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“The aim of comedy is purely to make people laugh,” said a friend of mine this morning. But, in that case, the aim of music is purely to provide people with nice stuff to listen to. Good comedy goes far beyond laughter.
In order to perform first-class stand-up, one must have wit, speaking skills, audience perception, and stage presence. Oh, and I forgot BRILLIANT MATERIAL. The quote, “It is harder to make someone laugh than it is to make someone cry” is debatable, but emphasizes the skill a comedian possesses. That being said, the hard part is trying to get your audience to do both.
There have been so many great comedians throughout time, but that doesn’t make them great at standup. Comedy, like any genre, has multiple categories, such as movies and sitcoms, where there are props, writers, and breaks between scenes. Then there is sketch comedy like “Saturday Night Live,” with topical jokes and guest stars. Finally, there is stage comedy, such as improv, in which the comedians work off the audience for their material. All are enjoyable, but stand-up is the only faction of comedy that seems to incorporate all the traits of the former mentioned. There are months and years of writing that go into creating a great standup special. Some comedians use props like puppets or instruments. They can use topical comedy, share life experiences, or do crowd work to relate to their audience. Through the years, stand-up has evolved from joking about airplane food to confessing deeply personal memoirs that invite audiences to share in the pain and joy that makes up humor.
Some of the great stand-up acts of all time include Eddie Murphy’s “Delirious,” Steve Martin’s “A Wild and Crazy Guy,” Dave Chappell’s “Killin’ Them Softly,” and Robin William’s “An Evening with Robin Williams.” All of these older specials have something in common; they changed the way people perceived standup. There weren’t just jokes; there were heartbreaks, persecution, and depression combined with enjoyment, sarcasm, and hilarity. It’s a beautiful combination because these emotions are rarely mentioned in the same instance, yet many times one can emerge from the other. Ever heard the expression, “You can’t have light without the dark?” Well, those great comedians found the sweet spot between those emotions and created nothing less than an innovative art form.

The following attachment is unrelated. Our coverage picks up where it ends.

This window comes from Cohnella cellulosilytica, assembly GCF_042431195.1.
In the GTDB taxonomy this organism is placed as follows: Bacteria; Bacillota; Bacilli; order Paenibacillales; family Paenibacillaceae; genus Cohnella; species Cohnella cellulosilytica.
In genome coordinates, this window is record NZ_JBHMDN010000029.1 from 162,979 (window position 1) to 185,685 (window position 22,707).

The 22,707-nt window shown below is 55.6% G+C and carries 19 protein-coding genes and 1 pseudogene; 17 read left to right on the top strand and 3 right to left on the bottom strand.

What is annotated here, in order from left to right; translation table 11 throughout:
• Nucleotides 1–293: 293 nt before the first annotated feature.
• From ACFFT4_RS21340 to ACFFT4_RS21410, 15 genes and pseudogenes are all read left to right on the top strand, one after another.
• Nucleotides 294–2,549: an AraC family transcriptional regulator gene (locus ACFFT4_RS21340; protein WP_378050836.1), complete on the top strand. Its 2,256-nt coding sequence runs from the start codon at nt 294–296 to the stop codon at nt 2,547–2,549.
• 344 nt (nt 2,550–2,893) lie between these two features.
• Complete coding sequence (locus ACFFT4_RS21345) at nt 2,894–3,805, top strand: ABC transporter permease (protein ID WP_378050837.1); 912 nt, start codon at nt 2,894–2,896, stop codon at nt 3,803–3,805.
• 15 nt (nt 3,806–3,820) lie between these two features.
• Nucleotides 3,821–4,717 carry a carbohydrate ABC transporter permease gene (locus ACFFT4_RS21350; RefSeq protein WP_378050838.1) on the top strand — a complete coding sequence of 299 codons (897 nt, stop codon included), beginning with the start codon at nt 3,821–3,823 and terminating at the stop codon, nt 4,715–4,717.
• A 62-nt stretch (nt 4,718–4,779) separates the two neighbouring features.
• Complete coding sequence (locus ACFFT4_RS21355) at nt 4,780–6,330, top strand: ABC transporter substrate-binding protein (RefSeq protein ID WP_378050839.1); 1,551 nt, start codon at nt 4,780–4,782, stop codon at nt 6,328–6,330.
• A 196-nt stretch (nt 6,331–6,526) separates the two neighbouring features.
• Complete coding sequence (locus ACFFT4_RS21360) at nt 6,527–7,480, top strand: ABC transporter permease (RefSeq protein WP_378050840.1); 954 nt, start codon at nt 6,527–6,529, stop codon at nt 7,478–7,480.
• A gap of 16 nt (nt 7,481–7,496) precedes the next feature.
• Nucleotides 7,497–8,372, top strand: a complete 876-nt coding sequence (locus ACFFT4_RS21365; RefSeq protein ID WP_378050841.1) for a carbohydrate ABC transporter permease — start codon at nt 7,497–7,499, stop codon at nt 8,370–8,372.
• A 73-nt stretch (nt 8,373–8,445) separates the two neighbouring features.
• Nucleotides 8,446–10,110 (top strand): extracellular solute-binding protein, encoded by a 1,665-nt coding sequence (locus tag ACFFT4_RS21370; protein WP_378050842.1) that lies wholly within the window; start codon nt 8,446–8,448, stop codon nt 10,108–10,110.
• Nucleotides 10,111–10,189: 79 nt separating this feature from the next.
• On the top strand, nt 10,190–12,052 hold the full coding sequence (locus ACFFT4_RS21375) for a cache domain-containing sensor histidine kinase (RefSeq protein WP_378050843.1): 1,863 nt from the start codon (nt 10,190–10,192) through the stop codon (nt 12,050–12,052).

Comedians such as Louis C.K., Mike Birbiglia, and Bo Burnham have mimicked this type of performance with success. Birbiglia’s “My Girlfriends Boyfriend” is a must watch, as well as a great example of the contemporary genius found in comedy. He first talks about love and marriage as stifling and unconformable, and about a girl that eventually revitalizes his outlook on the institution, all while cracking jokes that relate to the happily and unhappily married. Bo Burnham incorporates music, poetry and pre-recorded material to highlight the satirical humor in his battle with depression and his lost faith in society. Arguably, one of the largest name in comedy at this moment is Louis C.K. He is especially known for his dark humor that deals with his self-image problems, as well as his struggle with parenthood.
As we unfortunately realized, Robin Williams is a reminder of the depression that lives within comedy. I have no regrets in stating that standup comedy should be revered as one of the more prestigious and difficult art forms to master in our culture. Do not let it be forgotten.
For great local and regional comedy, check out Cozy’s Comedy Tavern in Newport News and the Funny Bone Comedy Club in Virginia Beach. Or if you’d like to see art in the making with comedy, definitely check out Push Comedy in Norfolk. The Push Comedy Theater hosts live sketch, improv and stand-up comedy on Friday and Saturday nights. During the week classes are offered in stand-up, sketch and improv comedy as well as acting.